Johnston, J., & Zawawi, C. (2009). Public Relations: Theory and Practice (3rd edition). Sydney: Allen & Unwin
Reviewed by: John Cokley
The subtitle reads: ?the complete companion for new and not-so-new practitioners. This is correct of course but, on reflection, only half the story of this book.
Johnston and Zawawi have created one of the best texts for those keen to work in or teach public relations, but its also an important one for people who want to figure out how the public relations scene works.
And that should include all media professionals because public relations has turned out to be, along with advertising, the dominant communication channel.
Too sweeping? Look around. Journalism has been comprehensively outgunned for labour, resources and public influence by our competitors in public relations and advertising. And some of that out-gunning (in our region at least) has been due to the insight and experience offered by these two author/editors and their collaborators in this book.
Firstly, the range of products and services offered in public relations beats journalism hands-down. Turn to Pages 8-9 for the list of 20 key activities the sector provides its clients.
If public relations was a shop its shelves would look far more abundantly stocked with goodies than the journalism shop down the road, and that makes for a better range of employment opportunities for its practitioners.
So its no wonder businesses in the past have been more willing, and financially able, to hire public relations graduates than old-fashioned journalism graduates: they offer a return on investment more than equal to their employment costs.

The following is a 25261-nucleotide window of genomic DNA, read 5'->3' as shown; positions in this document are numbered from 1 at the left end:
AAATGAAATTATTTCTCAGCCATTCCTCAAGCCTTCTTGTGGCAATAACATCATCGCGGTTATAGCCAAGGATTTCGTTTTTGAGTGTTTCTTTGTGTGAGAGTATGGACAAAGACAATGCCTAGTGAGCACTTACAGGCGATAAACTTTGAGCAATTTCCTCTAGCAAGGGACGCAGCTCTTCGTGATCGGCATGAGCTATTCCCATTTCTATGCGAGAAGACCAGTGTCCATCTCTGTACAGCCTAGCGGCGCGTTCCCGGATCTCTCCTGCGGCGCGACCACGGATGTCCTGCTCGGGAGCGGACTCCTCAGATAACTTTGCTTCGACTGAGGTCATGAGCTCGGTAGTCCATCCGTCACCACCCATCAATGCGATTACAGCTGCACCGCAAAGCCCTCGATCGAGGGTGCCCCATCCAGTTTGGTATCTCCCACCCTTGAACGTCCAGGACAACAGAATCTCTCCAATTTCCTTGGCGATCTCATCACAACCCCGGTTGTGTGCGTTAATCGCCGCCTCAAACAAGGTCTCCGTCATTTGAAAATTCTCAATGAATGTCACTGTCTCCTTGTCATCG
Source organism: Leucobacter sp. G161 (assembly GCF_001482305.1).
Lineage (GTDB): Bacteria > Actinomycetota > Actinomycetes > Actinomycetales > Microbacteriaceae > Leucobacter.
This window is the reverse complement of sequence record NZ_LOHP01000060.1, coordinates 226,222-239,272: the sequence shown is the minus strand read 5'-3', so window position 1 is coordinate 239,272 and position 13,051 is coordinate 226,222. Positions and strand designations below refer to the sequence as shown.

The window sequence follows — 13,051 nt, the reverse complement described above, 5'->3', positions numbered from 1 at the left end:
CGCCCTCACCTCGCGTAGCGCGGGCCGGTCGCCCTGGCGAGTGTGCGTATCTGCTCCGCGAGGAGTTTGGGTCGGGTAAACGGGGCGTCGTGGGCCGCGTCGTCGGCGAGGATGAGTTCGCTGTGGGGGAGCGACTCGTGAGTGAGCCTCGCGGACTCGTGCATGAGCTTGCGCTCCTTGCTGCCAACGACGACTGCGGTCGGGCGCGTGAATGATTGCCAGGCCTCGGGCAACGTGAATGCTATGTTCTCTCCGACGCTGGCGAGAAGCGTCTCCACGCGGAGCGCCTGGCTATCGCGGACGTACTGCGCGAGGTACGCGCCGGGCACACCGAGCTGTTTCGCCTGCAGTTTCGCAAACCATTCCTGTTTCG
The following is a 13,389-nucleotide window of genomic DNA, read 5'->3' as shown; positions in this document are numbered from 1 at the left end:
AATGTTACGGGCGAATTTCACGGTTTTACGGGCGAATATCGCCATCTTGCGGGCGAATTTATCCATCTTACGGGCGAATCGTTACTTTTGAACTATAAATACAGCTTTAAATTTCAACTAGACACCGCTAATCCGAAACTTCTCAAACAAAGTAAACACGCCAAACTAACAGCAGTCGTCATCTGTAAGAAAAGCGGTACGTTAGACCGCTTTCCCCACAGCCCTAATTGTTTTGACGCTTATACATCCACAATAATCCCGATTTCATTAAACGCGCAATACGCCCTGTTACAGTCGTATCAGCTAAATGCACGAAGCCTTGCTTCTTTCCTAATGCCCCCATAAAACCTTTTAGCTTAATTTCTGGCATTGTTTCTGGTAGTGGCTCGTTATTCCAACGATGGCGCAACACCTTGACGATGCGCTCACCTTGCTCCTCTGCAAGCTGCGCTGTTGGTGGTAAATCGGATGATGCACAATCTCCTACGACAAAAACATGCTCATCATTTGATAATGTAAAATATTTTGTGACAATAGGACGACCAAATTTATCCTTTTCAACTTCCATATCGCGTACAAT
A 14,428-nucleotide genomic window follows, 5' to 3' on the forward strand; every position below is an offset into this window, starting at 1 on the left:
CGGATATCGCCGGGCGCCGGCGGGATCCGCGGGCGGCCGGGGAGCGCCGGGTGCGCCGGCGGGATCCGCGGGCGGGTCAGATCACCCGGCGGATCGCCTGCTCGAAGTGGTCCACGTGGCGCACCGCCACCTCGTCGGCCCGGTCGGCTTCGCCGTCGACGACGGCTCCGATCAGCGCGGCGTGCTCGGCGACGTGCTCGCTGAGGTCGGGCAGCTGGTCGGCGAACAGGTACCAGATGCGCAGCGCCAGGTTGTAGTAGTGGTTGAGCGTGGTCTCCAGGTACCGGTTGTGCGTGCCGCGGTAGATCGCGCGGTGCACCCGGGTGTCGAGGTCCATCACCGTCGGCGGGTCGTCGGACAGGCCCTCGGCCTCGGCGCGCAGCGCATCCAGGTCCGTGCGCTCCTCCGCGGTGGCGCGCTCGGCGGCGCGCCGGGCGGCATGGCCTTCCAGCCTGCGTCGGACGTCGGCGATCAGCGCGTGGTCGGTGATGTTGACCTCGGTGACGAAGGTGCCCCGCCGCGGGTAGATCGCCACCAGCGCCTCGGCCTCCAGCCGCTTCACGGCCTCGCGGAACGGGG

Johnston and Zawawi even offer a Venn diagram to show how public relations fits in with marketing and advertising: a road-map for businesses showing them ?how to employ public relations graduates.
Show me the text which tells news media employers how many things journalists are good for? Jay Rosens seminal 1999 work on public journalism, What Are Journalists For, discusses the social role of journalists but leaves the essential question unanswered: what are journalists good for?
Secondly, the feminisation of public relations has contributed to the demise of journalism, and is likely to continue to do so. Sixty percent of journalists in Australia, the US and UK are males over 40 and the declining audiences available to these old men are testimony to what this means. Whereas 72% of Australian public relations practitioners are women. They all come from a pool of university students made up 80% of young women and 20% of young men. Stands to reason that in a market where approximately 80 percent of buying decisions are made by women, public relations turns out to be a more influential communication channel.
Thirdly, Johnston and Zawawi picture their discipline in terms of ?systems theory (p. 58 ff) and this also contributes to the outgunning of journalism. The approach that a particular discipline might have a place in a functioning business system is one that journalists have ignored at their peril for centuries, and an approach that might ? given the right will and determination ? be their salvation.
The best journalism has been able to come up with has been the ?Fourth Estate concept and the Four Theories of the Press, trying to explain how ?society needs journalism.
This is still going around: witness the March 18, 2009 article ?The Death and Life of Great American Newspapers by Nichols & McChesney which appeared in the April 6, 2009 edition of The NationPublic Relations: Theory and Practice but there is a word limit on this review, after all. The books worth every cent of the $65 and its an all-Australian product (apart from the fact that Zawawi now lives in the Middle East).
About the reviewer: Dr John Cokley is lecturer in journalism at the University of Queensland and a 28-year-veteran of news production (mostly newspapers and magazines but more recently online) in Australia.
Purchase information: The book is available from good bookstores or direct fromAllen & Unwinat http://www.allenandunwin.com
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